People with multimorbidity want treatments that will improve their physical, mental, emotional, and social health. Our research found that exercise may actually be a surprising treatment for those living with multimorbidity, and offer many of these improvements patients want.
Misinformation about back problems abounds. How many times have you heard that exercise can hurt your back? Or that if you consult a spine surgeon about pain, you’re sure to wind up in surgery? If you have back pain, it’s important to get the facts straight from the experts.
If you're thinking about letting your child resume sports while the coronavirus pandemic continues to rage, a leading pediatricians' group says there are a few things you should consider.
A torn ligament can happen in conjunction with a sprained wrist, typically when the wrist is bent backwards forcefully or put into an awkward position. This can happen during any sport such as gymnastics, soccer, football, etc. or simply during a fall. Ligaments are bands of tough connective tissue that connect two bones or hold together a joint.
Based on a review of 71 studies that included nearly one million workers, the riskiest occupations include agriculture, construction, mining, service jobs and housekeeping. And jobs that demand excessive kneeling, squatting, standing, lifting and climbing stairs all increase your odds.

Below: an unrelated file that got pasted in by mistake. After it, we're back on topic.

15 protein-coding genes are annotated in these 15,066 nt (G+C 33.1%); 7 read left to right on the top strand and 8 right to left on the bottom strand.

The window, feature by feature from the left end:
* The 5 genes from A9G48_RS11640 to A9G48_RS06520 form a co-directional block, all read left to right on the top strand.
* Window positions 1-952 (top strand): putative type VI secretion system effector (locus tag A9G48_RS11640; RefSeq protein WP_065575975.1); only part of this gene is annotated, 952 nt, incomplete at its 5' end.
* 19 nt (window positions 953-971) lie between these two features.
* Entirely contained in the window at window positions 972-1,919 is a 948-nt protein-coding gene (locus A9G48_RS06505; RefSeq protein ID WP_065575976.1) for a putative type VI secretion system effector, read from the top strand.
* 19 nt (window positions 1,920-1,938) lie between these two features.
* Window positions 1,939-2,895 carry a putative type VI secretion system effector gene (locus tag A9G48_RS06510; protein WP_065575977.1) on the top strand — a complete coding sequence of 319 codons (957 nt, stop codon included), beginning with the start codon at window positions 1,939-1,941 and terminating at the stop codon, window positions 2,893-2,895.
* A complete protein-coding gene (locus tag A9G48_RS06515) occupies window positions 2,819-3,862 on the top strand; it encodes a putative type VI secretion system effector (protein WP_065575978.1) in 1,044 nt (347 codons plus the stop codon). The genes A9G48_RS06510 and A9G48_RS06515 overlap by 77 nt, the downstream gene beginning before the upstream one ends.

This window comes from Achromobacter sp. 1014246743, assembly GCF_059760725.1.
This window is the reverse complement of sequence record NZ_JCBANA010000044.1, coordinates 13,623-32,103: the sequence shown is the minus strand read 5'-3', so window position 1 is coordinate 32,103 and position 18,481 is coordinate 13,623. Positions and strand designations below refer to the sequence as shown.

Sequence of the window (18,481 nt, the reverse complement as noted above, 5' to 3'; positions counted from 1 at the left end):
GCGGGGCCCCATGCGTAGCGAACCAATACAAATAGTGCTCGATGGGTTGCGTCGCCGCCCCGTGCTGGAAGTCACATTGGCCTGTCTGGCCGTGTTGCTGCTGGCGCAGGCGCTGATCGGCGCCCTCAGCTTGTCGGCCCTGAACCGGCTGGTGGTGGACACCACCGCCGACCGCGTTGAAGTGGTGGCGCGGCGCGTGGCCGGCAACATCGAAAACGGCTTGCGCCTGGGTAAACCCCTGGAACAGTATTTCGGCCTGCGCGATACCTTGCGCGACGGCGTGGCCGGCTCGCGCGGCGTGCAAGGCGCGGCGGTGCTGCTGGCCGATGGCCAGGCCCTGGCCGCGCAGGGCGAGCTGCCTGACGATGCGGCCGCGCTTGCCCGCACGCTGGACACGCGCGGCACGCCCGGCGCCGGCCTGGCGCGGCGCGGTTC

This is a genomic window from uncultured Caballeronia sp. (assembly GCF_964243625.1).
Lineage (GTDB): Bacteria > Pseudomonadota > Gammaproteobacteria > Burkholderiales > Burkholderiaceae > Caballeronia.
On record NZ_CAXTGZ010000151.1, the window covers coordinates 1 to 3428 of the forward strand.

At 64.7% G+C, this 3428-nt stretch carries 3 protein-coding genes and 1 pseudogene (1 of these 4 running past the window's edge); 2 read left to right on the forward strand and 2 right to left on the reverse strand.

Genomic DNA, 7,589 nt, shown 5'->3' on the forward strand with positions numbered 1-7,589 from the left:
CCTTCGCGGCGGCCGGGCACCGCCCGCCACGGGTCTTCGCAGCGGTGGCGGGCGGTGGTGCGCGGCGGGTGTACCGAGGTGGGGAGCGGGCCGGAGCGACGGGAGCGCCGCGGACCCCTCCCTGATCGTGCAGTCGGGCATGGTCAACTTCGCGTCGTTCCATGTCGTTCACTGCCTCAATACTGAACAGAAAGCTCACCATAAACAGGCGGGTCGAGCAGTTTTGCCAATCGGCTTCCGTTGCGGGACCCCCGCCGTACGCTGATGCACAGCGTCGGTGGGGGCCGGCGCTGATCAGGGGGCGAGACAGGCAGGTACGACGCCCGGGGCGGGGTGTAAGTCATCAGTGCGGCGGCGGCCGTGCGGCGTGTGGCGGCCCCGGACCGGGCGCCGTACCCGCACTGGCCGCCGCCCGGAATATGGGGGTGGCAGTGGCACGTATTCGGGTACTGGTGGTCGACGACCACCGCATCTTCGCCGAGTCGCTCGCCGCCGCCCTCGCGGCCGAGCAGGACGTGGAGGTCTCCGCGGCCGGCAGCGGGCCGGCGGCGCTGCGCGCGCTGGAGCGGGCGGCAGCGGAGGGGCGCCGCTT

A torn or ruptured pectoralis muscle can limit your ability to engage in normal work and recreational activities. It can limit arm use, and may cause significant pain. If you have ruptured or torn your pectoralis major muscle in your chest, you may benefit from physical therapy (PT) to help you recover.
Scapular winging involves one or both shoulder blades sticking out from the back rather than lying flat. It can happen as a result of injury or nerve damage.
Once you know you can safely exercise the main thing to remember is that you need to progress slowly. The 10 percent rule is a guideline many fitness experts use to help both experts and beginners avoid injury, yet they still see continual improvement in performance.
Tennis elbow, or lateral epicondylitis, develops when the forearm muscles that connect to the outside of your elbow become irritated. This can cause pain and tenderness that’s usually located on the outside (lateral) part of the elbow. There are several simple tests you can do to determine if you have tennis elbow. You can do most of these tests on your own, but a few do require the assistance of a doctor or medical professional.
There are several different ways to ease the pain associated with sore feet. Ice packs, over-the-counter pain medications, and rest can all help.